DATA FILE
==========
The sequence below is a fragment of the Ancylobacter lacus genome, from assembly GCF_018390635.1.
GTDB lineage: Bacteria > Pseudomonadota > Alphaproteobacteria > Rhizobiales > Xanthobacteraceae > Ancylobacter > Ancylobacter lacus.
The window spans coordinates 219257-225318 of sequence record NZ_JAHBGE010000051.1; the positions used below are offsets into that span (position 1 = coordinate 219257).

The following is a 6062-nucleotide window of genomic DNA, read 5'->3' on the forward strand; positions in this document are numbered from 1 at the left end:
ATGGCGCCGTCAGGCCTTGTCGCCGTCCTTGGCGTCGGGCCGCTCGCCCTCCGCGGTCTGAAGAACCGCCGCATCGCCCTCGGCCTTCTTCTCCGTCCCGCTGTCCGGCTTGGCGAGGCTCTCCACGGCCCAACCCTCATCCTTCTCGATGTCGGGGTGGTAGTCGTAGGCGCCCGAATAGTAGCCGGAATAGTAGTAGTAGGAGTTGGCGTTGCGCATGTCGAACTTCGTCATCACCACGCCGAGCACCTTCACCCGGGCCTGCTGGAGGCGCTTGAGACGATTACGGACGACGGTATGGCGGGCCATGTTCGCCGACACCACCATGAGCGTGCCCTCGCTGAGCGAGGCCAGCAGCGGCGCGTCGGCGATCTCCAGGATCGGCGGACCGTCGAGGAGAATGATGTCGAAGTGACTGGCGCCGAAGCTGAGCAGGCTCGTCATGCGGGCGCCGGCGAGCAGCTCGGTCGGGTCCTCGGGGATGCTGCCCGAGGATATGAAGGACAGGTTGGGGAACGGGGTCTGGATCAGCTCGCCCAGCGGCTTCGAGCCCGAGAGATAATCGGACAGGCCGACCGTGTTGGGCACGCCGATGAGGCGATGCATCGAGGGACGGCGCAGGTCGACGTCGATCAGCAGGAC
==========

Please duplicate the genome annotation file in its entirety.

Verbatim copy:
The sequence below is a fragment of the Ancylobacter lacus genome, from assembly GCF_018390635.1.
GTDB lineage: Bacteria > Pseudomonadota > Alphaproteobacteria > Rhizobiales > Xanthobacteraceae > Ancylobacter > Ancylobacter lacus.
The window spans coordinates 219257-225318 of sequence record NZ_JAHBGE010000051.1; the positions used below are offsets into that span (position 1 = coordinate 219257).

The following is a 6062-nucleotide window of genomic DNA, read 5'->3' on the forward strand; positions in this document are numbered from 1 at the left end:
ATGGCGCCGTCAGGCCTTGTCGCCGTCCTTGGCGTCGGGCCGCTCGCCCTCCGCGGTCTGAAGAACCGCCGCATCGCCCTCGGCCTTCTTCTCCGTCCCGCTGTCCGGCTTGGCGAGGCTCTCCACGGCCCAACCCTCATCCTTCTCGATGTCGGGGTGGTAGTCGTAGGCGCCCGAATAGTAGCCGGAATAGTAGTAGTAGGAGTTGGCGTTGCGCATGTCGAACTTCGTCATCACCACGCCGAGCACCTTCACCCGGGCCTGCTGGAGGCGCTTGAGACGATTACGGACGACGGTATGGCGGGCCATGTTCGCCGACACCACCATGAGCGTGCCCTCGCTGAGCGAGGCCAGCAGCGGCGCGTCGGCGATCTCCAGGATCGGCGGACCGTCGAGGAGAATGATGTCGAAGTGACTGGCGCCGAAGCTGAGCAGGCTCGTCATGCGGGCGCCGGCGAGCAGCTCGGTCGGGTCCTCGGGGATGCTGCCCGAGGATATGAAGGACAGGTTGGGGAACGGGGTCTGGATCAGCTCGCCCAGCGGCTTCGAGCCCGAGAGATAATCGGACAGGCCGACCGTGTTGGGCACGCCGATGAGGCGATGCATCGAGGGACGGCGCAGGTCGACGTCGATCAGCAGGAC